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What makes someone ordinary anyway? Well, by modern standards, I suppose, celebrity is the only way to prove oneself extra–ordinary – such that this has become an aspirational end in itself for countless schoolchildren, regardless of the grounds for that celebrity. Don Carson’s father, Tom, was the antithesis of a celebrity – humble almost to the point of self–effacingly insecure, unambitious but committed, sacrificial not grasping. Those of us in the English–speaking world would most likely never have heard of him (because his ministry was entirely focused in French–speaking Quebec and because he would have had no interest whatsoever in self–publicity) – were it not for his son. Both because Don has written some crucial books in the past, but also because of this wonderful memoir.
Carson has talked with other family members and friends to get their reflections. But because he read through his father’s private journals (which were never intended for publication, nor necessarily warrant it) we get a sense of the man in his own heart. This is what makes this particular book so precious. Tom battled with deep insecurities and a lack of confidence – and faced various challenges and crises. Not the sort to hit the headlines necessarily, but ones which would have derailed (and did) all but the most faithful and determined. But he persevered – and lived and loved, faithful to the end. He wasn’t perfect – he wasn’t a great admin person, he in the end worked better as a No 2, he was a solid preacher who knew his bible inside out but wasn’t necessarily the greatest by all accounts. But who cares?! He loved his Lord and his people. I’ll never forget Don speaking once and saying that a congregation would forgive their pastor anything if they were sure he loved them. Well, having read this book, he must have had his own father in mind. For he went the 3rd and 4th mile to show his practical love for people.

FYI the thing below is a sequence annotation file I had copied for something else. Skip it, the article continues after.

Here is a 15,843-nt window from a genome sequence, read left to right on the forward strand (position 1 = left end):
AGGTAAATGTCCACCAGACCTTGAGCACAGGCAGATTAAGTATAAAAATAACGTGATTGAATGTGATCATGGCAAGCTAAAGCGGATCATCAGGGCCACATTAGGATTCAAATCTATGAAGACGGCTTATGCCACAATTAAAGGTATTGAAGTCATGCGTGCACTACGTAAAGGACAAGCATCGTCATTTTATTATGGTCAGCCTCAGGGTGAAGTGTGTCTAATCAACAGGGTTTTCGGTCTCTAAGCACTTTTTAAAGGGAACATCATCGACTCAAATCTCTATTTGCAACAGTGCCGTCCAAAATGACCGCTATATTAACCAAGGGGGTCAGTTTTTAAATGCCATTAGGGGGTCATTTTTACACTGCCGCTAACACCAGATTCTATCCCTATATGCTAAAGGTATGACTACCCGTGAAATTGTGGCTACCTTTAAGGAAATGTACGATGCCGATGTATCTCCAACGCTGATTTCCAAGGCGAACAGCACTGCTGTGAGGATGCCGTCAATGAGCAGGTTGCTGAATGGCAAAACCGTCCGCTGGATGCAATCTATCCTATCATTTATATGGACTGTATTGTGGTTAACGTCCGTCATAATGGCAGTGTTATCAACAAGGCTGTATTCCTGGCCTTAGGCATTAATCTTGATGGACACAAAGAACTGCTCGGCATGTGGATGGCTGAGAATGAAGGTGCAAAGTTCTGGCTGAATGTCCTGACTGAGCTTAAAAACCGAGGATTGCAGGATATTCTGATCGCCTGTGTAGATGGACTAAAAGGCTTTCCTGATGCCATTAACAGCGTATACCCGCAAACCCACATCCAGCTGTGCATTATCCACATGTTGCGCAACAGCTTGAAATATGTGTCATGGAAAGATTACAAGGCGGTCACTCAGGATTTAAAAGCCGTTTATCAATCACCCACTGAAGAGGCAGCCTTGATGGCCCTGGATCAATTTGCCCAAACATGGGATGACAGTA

Particularly moving is the chapter about living and caring for his wife Marg during her decline into Alzheimer’s. He was of course deeply affected by it, but was able to avoid bitterness or resentment.
The challenge to me with this has been immense – and the testimony of this extraordinarily ordinary life is invaluable. When i grow up, i want to be like Tom Carson.
Mark Meynell – All Souls
Pastors, get a copy of this book, read it and be challenged, convicted and encouraged. Those thinking about training to become pastors, get a copy of this book for a realistic picture of what you might face in your ministry. Church members, if you want to encourage your pastor why not buy them this book (and if they've already got a copy read it yourself and then pray for your pastor).
Thank you Don Carson for writing this book and the encouragement it gives about faithfully serving God.
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